31 Intracranial Pressure
Normal <10 Elevated >20 = Intracranial HTN Cerebral Perfusion Pressure CPP = MAP – ICP CPP <70 associated with less favorable outcome Intracranial compliance - minimal Intracranial vault contents

32 Jugular Venous Oximetry
Continuous SjVO2 Blood Draws for CvO2 Value Normal Ischemia SjVO2 > 60% <50% (10 min.)

33 Tissue PO2 Monitoring: Pbto2 Licox- Integra
Direct measurement of tissue oxygen tension (?) Local measurement Part of ICP-bolt system Experimental use in Europe since 1992 Approved for use in Europe, Canada, and US


35 Management of Intracranial HTN
3 targets Intracranial blood volume reduction CSF drainage Brain parenchyma reduction

36 Cerebral blood volume Increase Decrease Ischemia
Acidosis Hypercapnia Increased venous pressure Hyperthermia Decrease Elevate head to 30 degrees Midline position of head Sedation Muscle relaxation Decrease airway pressure

37 Hyperventilation Begins almost immediately Peak effect in 30 minutes
Lowers ICP by 25-30% in most patients May decrease cerebral blood flow: No lower than pCO2 of 30mm Hg Normalize within hours

38 Ventilation: Hyperventilation
PaCO2 of mm Hg can cause significant vasoconstriction and reduction in cerebral blood flow Coles JP, Crit Care Med 2002;30: Diringer MN. J Neurosurg 2002;96: Imberti R. J Neurosurg 2002;96:97-102 Muizelaar J Neurosurg 1991;75: Cold. Acta Neurochir 1989;96: Raichle, et al. Stroke 1972;3:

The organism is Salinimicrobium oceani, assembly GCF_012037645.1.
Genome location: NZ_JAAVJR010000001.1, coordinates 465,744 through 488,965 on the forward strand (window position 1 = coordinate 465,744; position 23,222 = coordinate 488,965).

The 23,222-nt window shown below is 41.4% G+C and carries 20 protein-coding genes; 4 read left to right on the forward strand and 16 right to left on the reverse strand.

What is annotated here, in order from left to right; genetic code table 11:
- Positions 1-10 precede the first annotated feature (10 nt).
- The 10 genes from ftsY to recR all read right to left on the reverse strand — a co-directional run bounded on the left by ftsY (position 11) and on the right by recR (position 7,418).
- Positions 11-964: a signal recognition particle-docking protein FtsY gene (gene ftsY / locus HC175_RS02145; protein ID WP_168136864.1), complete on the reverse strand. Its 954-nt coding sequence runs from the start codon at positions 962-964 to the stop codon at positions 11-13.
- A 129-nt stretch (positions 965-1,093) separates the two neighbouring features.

39 Hyperventilation Hyperventilation lowers CBF, and therefore ICP, by raising the extracellular pH in the CNS CO2 is not the direct mediator of this response Hyperventilation does not ‘stop working;’ however, The choroid plexus exports bicarbonate to lower the pH 6 hour time course The cause of the ICP elevation is usually progressive Further attempts at hyperventilation will raise intrathoracic pressure, decreasing jugular venous return and thereby raising ICP

40 CBV continued Hyperventilation Oxygenation – goal PaO2 >70
No studies demonstrate benefit Decrease of 1 PCO2 decreases cerebral blood flow approx 3% Hypocapnea decreases O2 delivery to brain and may worsen already hypoxic neurons increases O2 extraction which may be new way to measure – JV O2 sat >50% improves survival Oxygenation – goal PaO2 >70

41 Hemodynamic CBF is independent of MAP between 50-150 Autoregulation
With injury 50% pts lose autoregulation ability GOAL – Normal MAP or MAP >90 Treat hypotension with thoughts of cause Treat HTN with B-blockers, nicardipine Use vasodilators with caution


43 Cerebral autoregulation in normal subjects and patients with chronic hypertension
Marik, P. E. et al. Chest 2002;122: